In mathematics, the order of operations is important to solve math problems that have more than one operation like addition, subtraction, multiplication, etc. To learn how to use the order of operations while studying mathematics correctly, students use a common rule called **PEMDAS**. It is an acronym used to remember the order of operations. But before going anywhere, let us understand what **PEMDAS** stands for.

**PEMDAS Defines the Acronym for the Order of Operations. It stands for:**

**P**: Parentheses – Anything in parentheses must be simplified first.

**E**: Exponents – The number will be in a square root that must solve after parentheses.

**M**: Multiplication – After parentheses and exponents, it’s time to solve multiplication.

**D**: Division – Division of numbers.

**A**: Addition – The addition of numbers comes after multiplication and division.

**S**: Subtraction – Subtraction comes after all the equations are solved.

Each letter depicts an operation in math. The order in which letters are organized shows you the order you need to solve different parts of a math problem. If any of these elements are missing (suppose you have a math problem without exponents or multiplication), you need to skip that step(s) and move on to the next one.

However, this process is only a general rule for memorizing the order of operations for math. There are also key nuances to the relationship between addition and subtraction and multiplication and division that must be reminisced with PEMDAS.

**Why Does PEMDAS Important and How Can You Use It?**

PEMDAS is not new as it has been around for a long time. Many math students learn this mnemonic with the phrase *“*Please Excuse My Dear Aunt Sally*”* to remember the order of operations in math. Although many consider it is not a perfect mnemonic for remembering the order of operations, it can be a helpful tool that you can use while solving math problems.

To use PEMDAS correctly, you always do parenthesis or groups first, then perform exponents, multiplication and division, and addition and subtraction.

PEMDAS refers to different scenarios where everything goes through multiple steps in a fixed sequence. Simplifying the answer to mathematical operations is somehow simple when only one operator is involved. But what if there are multiple operators? This is where PEMDAS has a pivotal role.

### Let’s Say, for Example; you have to solve 5+2×4.

The problem has only multiplication and addition. So, as per the PEMDAS rule, you should do the multiplication and then addition:

5+2×4

= 5+8

= 13

When you choose addition first and then multiplication, the will be:

5+2×4

= 7×4

= 28

The final answer will be 28.

### Let’s Have a Look at Different Problems **8 (6 ****−**** 2)² ****−**** 8 ÷ 4 + 6**

You have one parenthesis (6-2), one exponent (the square root), multiplication, and division in this math problem. So, it would help if you solved parentheses first:

8 (4)^{2} – 8 ÷ 4 + 6

The problem also carries one exponent – the square root. So, now we will solve it:

8×16 – 8 ÷ 4 + 6

Now, we have to perform multiplication and then division (8×16 and 8÷ 4):

128 – 2 + 6

In the final process, we need to do is to perform addition and then subtraction:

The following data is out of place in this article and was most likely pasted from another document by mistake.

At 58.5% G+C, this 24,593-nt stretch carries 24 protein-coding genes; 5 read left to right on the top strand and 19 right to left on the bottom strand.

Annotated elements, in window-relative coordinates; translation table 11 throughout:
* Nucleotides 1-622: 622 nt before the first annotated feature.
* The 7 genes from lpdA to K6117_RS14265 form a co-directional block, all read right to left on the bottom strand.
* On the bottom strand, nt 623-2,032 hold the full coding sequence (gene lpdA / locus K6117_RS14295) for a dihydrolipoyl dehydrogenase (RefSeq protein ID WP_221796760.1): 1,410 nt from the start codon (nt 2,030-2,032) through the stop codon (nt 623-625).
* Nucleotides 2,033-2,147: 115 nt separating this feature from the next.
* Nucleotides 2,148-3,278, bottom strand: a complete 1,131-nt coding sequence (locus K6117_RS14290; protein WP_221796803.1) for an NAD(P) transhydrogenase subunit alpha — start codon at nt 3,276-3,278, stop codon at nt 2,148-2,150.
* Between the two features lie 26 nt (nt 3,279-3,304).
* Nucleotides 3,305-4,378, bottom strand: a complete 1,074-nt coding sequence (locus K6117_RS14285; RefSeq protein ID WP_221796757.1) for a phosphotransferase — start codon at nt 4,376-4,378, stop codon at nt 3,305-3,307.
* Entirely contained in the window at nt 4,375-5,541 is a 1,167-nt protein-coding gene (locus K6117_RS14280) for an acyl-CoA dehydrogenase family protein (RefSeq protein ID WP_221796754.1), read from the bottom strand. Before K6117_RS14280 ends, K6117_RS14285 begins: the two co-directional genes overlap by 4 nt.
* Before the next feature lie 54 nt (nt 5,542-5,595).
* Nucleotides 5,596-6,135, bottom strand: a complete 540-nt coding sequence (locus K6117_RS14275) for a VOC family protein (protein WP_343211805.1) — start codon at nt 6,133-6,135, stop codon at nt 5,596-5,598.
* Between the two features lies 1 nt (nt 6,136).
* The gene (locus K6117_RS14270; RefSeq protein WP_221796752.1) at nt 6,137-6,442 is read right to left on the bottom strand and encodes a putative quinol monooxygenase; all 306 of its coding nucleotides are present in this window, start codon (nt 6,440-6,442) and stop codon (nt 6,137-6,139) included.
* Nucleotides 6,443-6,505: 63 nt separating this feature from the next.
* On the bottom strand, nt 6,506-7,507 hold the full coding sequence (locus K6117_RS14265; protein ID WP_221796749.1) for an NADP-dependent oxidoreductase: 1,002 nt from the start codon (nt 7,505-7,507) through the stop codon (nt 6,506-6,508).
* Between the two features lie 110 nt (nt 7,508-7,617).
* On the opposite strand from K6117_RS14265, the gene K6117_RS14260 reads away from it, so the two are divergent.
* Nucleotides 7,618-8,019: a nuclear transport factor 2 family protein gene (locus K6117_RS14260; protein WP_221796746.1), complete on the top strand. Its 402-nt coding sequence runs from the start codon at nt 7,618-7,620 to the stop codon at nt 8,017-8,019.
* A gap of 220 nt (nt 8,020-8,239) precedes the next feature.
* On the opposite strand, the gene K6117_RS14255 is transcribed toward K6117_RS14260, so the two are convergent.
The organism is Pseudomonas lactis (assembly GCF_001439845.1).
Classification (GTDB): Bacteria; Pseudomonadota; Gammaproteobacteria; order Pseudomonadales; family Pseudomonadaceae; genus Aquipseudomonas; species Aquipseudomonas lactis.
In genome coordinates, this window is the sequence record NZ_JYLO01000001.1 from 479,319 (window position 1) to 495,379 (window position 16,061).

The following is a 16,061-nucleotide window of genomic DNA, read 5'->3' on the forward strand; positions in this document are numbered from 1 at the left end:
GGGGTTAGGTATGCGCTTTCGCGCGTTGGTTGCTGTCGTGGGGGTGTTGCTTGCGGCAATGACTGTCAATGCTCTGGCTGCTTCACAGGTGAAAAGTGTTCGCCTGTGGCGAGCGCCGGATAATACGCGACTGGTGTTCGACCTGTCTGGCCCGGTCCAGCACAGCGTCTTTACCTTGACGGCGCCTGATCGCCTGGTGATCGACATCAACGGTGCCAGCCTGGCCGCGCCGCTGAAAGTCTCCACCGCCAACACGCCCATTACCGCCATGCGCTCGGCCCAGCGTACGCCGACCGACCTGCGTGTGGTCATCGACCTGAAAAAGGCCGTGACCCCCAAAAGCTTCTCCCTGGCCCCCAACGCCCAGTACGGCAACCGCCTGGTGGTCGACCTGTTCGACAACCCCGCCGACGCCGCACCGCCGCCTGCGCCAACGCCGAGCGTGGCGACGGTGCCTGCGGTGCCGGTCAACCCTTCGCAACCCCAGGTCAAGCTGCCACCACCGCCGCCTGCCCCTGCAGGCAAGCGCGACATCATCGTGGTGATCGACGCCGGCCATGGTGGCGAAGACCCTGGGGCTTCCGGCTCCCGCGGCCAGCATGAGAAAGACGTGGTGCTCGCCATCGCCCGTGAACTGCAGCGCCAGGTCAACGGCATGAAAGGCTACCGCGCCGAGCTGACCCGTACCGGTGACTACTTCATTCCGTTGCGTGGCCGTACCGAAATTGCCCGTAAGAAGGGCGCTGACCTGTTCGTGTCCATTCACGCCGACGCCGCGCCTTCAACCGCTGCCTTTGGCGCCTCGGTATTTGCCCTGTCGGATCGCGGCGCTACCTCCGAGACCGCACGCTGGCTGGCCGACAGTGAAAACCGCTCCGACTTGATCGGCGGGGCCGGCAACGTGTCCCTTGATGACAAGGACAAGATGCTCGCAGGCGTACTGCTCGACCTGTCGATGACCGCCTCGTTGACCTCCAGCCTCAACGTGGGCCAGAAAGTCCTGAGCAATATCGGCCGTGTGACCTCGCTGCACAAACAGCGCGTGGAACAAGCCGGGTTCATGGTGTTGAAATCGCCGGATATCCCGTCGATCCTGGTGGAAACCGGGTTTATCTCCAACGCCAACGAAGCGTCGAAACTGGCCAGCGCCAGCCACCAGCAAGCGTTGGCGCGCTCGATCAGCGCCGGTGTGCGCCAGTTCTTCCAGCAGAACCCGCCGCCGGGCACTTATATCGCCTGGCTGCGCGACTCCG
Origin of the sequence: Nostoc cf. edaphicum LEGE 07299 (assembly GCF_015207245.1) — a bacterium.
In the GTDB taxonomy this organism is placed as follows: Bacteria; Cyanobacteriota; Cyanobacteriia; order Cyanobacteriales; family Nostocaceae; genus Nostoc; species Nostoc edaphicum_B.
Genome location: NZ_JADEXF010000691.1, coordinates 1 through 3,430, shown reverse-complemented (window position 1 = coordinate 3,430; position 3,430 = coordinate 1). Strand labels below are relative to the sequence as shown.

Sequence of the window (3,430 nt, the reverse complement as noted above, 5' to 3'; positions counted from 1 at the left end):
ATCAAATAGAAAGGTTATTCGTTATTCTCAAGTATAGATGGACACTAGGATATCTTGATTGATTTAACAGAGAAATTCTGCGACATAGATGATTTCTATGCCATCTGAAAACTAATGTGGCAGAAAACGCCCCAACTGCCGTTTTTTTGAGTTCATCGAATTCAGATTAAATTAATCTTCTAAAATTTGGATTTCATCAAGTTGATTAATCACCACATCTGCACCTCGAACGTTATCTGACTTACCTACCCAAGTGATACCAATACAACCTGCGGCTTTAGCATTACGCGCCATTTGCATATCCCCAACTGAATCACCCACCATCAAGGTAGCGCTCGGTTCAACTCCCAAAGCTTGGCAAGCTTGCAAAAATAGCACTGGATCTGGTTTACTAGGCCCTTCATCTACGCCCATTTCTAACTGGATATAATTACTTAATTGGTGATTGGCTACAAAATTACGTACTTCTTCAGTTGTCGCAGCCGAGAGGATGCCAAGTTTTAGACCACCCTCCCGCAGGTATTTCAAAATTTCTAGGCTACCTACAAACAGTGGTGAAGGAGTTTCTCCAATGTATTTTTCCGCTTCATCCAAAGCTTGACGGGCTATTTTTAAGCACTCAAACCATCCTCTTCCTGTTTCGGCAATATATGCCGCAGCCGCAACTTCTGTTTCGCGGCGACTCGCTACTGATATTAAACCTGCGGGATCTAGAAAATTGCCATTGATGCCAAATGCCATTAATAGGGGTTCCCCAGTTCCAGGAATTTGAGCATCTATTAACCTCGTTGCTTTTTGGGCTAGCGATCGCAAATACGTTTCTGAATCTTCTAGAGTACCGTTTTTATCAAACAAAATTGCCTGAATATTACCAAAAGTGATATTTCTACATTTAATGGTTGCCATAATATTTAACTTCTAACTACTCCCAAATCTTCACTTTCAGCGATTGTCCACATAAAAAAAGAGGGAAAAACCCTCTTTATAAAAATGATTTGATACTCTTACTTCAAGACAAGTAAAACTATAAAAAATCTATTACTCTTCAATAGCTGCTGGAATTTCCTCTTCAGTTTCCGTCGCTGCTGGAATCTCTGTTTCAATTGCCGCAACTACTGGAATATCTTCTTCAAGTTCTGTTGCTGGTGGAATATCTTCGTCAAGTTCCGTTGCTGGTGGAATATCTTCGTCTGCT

128 – 8

= 120

So, the final answer will be **120**.

### Let’s Check Out Another Problem **8 × 4 ****−**** 2 (4 – 2) ÷ 2²**

This math problem comprises parentheses, an exponent, multiplication, division, and subtraction.

Start the equation by solving parentheses in first, meaning (4 -2):

8 × 4 − 2 (2) ÷ 2²

Then, solve exponent (the square root):

8 × 4 – 2 (2) ÷ 4

Now, we only have multiplication, division, and subtraction.

8 × 4 − 2 (2) ÷ 4

= 32 – 2 (2) ÷ 4

= 32 – 4 ÷ 4

= 32 – 0

= 32

The final answer will be **32**.

### One another problem is √25 (6 + 2)² − 18 ÷ 3 (4 − 2) + 3^{2}

This problem might look intricate and boggle your mind when you sit to solve it. But PEMDAS makes it easy and simpler.

First, we need to solve parentheses (6 + 2) and (4 – 2):

√25 (8)² − 18 ÷ 3 (2) + 3^{2}

Then, we should simplify components (8)^{2} and (3)^{2} with √25:

5 (64) − 18 ÷ 3 (2) + 9

Now, we only have multiplication, division, addition and subtraction. So, in first multiplication and division and then addition and subtraction, all from left to right:

5 (64) – 18 ÷ 3 (2) + 9

= 320 – 18 ÷ 3 (2) + 9

= 320 – 6 (2) + 9

= 320 – 12 + 9

= 308 + 9

= 317

So, the final answer is **317**.

You can see how easy it is to solve any math problem with the PEMDAS rule. This rule will help you avoid arriving at the wrong answer if you mix up the order of operations. Correctly applying the order of operations using PEMDAS will improve your chance of getting a high score and minimizing mistakes.

**The PEMDAS Rule Provides the Accurate Order of Operations for Simplifying any Math Problem with Expressions. In PEMDAS:**

- P (parentheses) represents any grouping, including brackets, dashes and braces, and groups implied by radical and fractional expressions. This process comes first, and you should solve all groupings from inside to out.
- E (exponents) stands for both exponents and radicals.
- M (multiplication) and D (division) must be done from left to right. But it would help if you were careful when there are variables and alternate notations for products and quotients.
- An (addition) and S (subtraction) depict that additions and subtractions must be made last, from left to right.

**Conclusion**

PEMDAS is a very useful mnemonic and a set of rules for memorizing the order of operations when solving math problems. This rule is used to work out complicated multi-operation expressions. Many students remember this mnemonic using *“*Please Excuse My Dear Aunt Sally*.”* So, when you come across any math problem that you find complex, use this order of operations and implement them using PEMDAS.

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